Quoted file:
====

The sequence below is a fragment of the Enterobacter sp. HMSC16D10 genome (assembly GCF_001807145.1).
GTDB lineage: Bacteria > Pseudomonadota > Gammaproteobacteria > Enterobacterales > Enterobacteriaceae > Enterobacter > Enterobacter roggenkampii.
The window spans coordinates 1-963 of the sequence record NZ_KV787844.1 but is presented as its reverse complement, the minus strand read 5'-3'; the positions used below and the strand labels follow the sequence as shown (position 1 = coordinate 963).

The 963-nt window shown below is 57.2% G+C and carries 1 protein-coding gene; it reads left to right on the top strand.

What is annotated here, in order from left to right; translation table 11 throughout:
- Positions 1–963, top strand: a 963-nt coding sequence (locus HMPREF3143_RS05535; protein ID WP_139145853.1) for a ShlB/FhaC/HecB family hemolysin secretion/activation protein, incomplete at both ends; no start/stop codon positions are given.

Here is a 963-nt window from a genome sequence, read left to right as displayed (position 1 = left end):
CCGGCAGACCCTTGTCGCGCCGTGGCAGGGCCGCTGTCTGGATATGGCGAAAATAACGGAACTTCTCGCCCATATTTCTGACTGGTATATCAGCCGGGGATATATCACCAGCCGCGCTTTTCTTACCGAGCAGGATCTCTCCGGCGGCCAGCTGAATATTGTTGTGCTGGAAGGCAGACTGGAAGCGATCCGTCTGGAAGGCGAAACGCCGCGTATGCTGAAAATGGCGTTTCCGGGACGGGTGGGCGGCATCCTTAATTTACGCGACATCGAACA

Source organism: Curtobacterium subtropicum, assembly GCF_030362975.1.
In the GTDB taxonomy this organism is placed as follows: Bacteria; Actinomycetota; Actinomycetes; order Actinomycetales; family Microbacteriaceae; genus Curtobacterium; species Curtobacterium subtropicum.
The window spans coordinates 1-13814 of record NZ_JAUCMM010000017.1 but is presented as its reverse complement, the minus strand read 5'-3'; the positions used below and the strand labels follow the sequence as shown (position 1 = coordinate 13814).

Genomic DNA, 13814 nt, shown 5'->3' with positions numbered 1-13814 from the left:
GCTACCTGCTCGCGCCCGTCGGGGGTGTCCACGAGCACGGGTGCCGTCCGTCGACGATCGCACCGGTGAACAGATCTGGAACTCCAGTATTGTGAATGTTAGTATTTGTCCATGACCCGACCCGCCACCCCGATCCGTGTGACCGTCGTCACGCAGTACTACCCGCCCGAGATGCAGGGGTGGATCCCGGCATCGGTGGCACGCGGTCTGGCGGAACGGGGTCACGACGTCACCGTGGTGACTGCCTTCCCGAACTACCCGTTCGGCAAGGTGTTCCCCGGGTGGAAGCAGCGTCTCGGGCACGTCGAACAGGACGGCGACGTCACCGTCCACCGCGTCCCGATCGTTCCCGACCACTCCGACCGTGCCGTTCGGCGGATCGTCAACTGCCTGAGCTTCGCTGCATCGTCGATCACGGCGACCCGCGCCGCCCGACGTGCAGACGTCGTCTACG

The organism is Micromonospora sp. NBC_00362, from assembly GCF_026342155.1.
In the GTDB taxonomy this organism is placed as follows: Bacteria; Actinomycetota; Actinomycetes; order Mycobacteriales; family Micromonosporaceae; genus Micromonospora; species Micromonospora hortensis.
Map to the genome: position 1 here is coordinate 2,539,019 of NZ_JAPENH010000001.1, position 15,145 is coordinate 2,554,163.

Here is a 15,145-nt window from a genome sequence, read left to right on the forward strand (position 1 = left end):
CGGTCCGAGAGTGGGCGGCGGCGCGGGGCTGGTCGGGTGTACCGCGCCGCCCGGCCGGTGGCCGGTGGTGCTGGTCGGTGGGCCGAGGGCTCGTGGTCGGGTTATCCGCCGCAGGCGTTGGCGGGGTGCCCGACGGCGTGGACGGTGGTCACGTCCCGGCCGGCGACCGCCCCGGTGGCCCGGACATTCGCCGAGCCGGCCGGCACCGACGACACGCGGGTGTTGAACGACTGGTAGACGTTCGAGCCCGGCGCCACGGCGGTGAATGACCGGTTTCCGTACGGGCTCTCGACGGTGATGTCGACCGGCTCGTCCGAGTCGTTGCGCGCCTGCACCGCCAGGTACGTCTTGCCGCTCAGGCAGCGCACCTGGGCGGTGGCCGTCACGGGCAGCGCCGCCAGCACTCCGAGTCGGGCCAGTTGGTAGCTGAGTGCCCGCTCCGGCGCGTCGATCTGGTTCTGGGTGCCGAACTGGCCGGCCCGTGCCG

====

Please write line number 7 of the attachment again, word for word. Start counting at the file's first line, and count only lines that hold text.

Here is a 963-nt window from a genome sequence, read left to right as displayed (position 1 = left end):